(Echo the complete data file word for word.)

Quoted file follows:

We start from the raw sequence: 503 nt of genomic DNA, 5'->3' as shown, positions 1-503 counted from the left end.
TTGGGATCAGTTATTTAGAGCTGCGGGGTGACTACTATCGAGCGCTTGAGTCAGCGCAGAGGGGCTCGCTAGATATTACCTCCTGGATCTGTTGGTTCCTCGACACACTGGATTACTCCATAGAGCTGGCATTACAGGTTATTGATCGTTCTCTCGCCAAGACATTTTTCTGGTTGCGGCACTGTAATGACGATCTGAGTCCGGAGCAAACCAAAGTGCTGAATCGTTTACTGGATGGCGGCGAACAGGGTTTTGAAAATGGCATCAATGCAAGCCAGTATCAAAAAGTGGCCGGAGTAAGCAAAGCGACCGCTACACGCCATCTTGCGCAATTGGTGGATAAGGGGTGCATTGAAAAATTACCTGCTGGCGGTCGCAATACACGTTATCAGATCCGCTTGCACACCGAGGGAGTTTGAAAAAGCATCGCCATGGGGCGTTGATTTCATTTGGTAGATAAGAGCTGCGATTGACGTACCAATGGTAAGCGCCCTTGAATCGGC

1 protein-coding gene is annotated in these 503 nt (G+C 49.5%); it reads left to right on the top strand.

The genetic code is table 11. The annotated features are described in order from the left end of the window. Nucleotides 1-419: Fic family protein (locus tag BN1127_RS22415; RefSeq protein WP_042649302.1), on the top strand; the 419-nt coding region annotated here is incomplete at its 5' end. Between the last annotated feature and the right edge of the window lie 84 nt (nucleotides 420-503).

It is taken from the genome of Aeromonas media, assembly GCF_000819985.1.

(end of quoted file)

We start from the raw sequence: 503 nt of genomic DNA, 5'->3' as shown, positions 1-503 counted from the left end.
TTGGGATCAGTTATTTAGAGCTGCGGGGTGACTACTATCGAGCGCTTGAGTCAGCGCAGAGGGGCTCGCTAGATATTACCTCCTGGATCTGTTGGTTCCTCGACACACTGGATTACTCCATAGAGCTGGCATTACAGGTTATTGATCGTTCTCTCGCCAAGACATTTTTCTGGTTGCGGCACTGTAATGACGATCTGAGTCCGGAGCAAACCAAAGTGCTGAATCGTTTACTGGATGGCGGCGAACAGGGTTTTGAAAATGGCATCAATGCAAGCCAGTATCAAAAAGTGGCCGGAGTAAGCAAAGCGACCGCTACACGCCATCTTGCGCAATTGGTGGATAAGGGGTGCATTGAAAAATTACCTGCTGGCGGTCGCAATACACGTTATCAGATCCGCTTGCACACCGAGGGAGTTTGAAAAAGCATCGCCATGGGGCGTTGATTTCATTTGGTAGATAAGAGCTGCGATTGACGTACCAATGGTAAGCGCCCTTGAATCGGC

1 protein-coding gene is annotated in these 503 nt (G+C 49.5%); it reads left to right on the top strand.

The genetic code is table 11. The annotated features are described in order from the left end of the window. Nucleotides 1-419: Fic family protein (locus tag BN1127_RS22415; RefSeq protein WP_042649302.1), on the top strand; the 419-nt coding region annotated here is incomplete at its 5' end. Between the last annotated feature and the right edge of the window lie 84 nt (nucleotides 420-503).

It is taken from the genome of Aeromonas media, assembly GCF_000819985.1.